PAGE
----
JUST over one young person a day was added to the child protection register in Swansea in June on average, but several others were removed from it.
This churn was not significantly different from the previous month and did not alarm members of a Swansea Council scrutiny panel, who heard various facts and figures about child and family services at a meeting.
The child protection register had 37 additional names compared to 29 in May, partly on account of three large new sibling groups.
And 26 youngsters were taken off the register in June compared to 35 in May, leaving a net total of 231.
Nearly a quarter of this total figure had previously been on the register. The main two causes for being on it were neglect and emotional abuse.
Julie Thomas, Swansea’s head of child and family services, described the monthly report across a series of metrics as a “pretty stable picture”, with some positive results.
The number of looked-after children dropped slightly to 549, while there was a slightly more marked decrease in the 773 total who needed care and support.
But councillors also heard there was a rise in the child sexual exploitation category, from 14 to 20 children, although some might be from other areas but accommodated in private care homes in Swansea.
Ms Thomas said the council had been successful in reducing residential placements for Swansea children. The total figure is now 26.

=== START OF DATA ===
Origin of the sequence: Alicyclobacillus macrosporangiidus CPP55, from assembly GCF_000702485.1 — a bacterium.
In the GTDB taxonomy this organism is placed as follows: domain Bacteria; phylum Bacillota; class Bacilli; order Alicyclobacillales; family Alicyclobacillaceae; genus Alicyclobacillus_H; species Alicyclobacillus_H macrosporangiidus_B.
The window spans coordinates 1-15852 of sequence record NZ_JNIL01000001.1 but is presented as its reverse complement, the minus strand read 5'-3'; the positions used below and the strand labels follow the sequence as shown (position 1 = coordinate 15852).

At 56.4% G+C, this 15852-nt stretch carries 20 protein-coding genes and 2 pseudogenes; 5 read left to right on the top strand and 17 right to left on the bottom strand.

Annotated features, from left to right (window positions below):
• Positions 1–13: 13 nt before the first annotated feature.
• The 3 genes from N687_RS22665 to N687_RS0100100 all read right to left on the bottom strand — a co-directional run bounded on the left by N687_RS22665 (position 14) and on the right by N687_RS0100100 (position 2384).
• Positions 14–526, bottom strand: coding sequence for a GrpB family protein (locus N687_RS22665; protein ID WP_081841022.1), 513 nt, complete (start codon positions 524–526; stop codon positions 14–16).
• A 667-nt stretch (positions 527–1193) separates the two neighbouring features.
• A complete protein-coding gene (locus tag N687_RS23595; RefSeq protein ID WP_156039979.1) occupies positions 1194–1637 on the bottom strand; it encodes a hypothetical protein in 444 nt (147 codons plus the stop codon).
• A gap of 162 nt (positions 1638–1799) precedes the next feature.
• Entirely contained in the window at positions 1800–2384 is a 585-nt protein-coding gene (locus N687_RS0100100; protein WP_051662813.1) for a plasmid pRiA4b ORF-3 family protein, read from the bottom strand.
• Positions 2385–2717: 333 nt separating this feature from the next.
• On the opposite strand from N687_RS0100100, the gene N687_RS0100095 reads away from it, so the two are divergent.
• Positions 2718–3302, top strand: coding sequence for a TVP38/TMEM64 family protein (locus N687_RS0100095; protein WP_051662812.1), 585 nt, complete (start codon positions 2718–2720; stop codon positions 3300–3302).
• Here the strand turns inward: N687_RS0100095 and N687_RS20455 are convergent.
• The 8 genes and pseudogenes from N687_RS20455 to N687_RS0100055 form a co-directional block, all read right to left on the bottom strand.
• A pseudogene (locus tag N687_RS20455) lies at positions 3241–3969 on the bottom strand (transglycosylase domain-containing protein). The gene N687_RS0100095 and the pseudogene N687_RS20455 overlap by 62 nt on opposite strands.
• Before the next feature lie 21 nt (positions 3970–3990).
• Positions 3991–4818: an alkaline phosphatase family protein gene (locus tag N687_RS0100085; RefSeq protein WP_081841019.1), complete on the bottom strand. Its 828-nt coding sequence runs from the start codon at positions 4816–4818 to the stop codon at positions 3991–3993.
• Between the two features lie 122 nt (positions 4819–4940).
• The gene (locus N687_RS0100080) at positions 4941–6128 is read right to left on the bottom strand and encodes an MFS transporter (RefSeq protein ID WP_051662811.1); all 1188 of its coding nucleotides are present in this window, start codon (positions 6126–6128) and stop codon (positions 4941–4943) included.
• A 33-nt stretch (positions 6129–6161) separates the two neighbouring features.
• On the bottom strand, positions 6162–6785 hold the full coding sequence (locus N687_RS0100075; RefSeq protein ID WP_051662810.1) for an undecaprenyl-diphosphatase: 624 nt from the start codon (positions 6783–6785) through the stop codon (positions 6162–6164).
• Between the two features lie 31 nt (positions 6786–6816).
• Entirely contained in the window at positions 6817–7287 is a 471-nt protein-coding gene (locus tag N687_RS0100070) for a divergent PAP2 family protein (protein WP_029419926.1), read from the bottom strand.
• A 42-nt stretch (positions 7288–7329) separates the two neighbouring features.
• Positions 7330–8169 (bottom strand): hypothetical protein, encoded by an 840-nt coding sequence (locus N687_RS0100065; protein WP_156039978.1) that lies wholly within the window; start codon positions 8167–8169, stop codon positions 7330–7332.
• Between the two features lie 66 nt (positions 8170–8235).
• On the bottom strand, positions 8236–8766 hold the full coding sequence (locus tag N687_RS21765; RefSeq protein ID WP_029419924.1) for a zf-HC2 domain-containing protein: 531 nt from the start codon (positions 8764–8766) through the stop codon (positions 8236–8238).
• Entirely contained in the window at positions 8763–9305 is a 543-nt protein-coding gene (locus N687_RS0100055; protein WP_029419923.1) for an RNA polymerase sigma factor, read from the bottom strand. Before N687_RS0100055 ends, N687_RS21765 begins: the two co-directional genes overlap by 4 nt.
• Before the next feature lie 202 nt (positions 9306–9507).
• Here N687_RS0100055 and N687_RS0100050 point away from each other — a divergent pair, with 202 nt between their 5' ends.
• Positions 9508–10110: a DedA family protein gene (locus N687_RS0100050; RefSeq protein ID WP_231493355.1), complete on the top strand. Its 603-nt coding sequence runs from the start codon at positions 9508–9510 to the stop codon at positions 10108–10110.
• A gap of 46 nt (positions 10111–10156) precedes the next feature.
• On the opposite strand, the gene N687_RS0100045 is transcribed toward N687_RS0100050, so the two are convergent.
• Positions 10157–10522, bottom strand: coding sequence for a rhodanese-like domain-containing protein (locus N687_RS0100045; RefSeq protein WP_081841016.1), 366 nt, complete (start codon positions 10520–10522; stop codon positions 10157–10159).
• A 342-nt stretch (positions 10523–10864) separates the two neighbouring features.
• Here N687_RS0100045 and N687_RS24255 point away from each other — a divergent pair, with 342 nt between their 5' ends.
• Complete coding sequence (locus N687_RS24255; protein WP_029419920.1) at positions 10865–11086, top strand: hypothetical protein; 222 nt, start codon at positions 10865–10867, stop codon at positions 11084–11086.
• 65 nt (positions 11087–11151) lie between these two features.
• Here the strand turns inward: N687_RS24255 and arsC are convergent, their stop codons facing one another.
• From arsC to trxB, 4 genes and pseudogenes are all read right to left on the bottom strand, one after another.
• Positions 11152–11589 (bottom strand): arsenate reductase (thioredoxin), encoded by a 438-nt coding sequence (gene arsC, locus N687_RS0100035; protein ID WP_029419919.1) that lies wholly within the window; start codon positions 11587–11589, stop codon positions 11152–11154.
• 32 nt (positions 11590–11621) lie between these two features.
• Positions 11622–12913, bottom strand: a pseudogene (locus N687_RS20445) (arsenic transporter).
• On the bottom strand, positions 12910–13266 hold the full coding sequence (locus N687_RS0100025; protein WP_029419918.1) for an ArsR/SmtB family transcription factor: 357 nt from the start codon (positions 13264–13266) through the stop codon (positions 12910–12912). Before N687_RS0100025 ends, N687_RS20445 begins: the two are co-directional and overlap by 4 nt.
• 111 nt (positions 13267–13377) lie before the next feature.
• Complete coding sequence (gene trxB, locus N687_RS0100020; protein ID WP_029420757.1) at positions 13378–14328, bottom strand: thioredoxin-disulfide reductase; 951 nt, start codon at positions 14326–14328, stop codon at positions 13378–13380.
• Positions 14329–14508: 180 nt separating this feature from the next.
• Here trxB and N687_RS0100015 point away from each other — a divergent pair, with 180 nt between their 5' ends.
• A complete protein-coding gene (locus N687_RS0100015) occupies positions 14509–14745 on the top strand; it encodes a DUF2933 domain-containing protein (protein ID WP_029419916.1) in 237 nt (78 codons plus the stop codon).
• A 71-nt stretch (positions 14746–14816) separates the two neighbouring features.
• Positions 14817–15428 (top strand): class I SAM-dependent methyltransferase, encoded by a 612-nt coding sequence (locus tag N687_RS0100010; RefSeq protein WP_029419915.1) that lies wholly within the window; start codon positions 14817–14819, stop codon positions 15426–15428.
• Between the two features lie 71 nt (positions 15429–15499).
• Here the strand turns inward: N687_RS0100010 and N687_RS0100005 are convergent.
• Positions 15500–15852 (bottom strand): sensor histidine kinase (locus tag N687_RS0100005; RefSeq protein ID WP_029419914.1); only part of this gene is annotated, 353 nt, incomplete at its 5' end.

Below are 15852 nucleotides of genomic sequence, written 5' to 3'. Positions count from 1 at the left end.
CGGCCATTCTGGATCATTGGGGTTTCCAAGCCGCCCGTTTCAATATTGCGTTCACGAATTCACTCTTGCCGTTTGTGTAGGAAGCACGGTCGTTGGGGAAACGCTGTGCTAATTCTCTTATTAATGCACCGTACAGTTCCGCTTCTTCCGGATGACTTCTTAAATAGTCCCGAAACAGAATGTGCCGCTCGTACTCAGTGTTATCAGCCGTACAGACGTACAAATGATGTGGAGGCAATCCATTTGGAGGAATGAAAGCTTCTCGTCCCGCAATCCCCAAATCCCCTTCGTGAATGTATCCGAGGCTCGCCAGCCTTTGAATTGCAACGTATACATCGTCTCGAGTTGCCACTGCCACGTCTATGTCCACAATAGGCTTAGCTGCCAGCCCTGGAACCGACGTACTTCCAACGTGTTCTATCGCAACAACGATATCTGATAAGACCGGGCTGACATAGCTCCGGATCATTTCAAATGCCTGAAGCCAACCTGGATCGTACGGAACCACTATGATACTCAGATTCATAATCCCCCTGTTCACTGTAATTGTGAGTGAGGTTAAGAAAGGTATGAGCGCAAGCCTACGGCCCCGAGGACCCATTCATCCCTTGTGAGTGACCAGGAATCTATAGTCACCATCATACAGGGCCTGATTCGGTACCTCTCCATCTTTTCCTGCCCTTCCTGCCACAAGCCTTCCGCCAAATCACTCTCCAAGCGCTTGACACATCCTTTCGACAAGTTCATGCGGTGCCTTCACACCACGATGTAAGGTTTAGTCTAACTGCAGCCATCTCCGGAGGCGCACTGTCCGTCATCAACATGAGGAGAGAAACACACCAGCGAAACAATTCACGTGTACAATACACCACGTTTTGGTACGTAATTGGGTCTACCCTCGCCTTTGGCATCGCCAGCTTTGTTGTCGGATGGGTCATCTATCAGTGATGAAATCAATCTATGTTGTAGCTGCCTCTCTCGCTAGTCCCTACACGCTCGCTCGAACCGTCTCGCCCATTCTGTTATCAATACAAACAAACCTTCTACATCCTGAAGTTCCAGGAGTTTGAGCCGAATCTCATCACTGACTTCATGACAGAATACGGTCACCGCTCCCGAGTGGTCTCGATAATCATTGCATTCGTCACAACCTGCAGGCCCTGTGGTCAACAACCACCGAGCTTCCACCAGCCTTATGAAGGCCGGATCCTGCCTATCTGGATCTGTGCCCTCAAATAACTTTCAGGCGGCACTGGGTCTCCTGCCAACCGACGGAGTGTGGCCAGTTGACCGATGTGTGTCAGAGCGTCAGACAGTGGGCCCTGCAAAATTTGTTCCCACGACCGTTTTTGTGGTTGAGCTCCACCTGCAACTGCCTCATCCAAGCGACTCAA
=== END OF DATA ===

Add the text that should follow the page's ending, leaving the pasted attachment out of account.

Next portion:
There has been national media coverage this week about how the private sector is investing in children’s care homes, whose operations are ultimately funded by local authorities through the children they place there.
Councillor Mike Durke said he would like to see a social enterprise created to fill the gap and prevent “hedge fund managers” making a profit from public money.
Councillor Des Thomas asked if the number of children needing help varied according to the month of the year.
Ms Thomas said she expected September to be “quite busy” while July sometimes saw a “flurry of activity” – both connected to school term and holiday times.
The meeting also heard about work being carried out in child and family services following a Care Inspectorate Wales annual report.
Progress was being made in a number of areas, but the deadline for the council satisfying itself that children who are not taught in school and who need care and support were getting the required education has been put back from February this year to January 2020.
Ms Thomas said the issue had not been “cracked yet” but said January next year was a “realistic timescale.”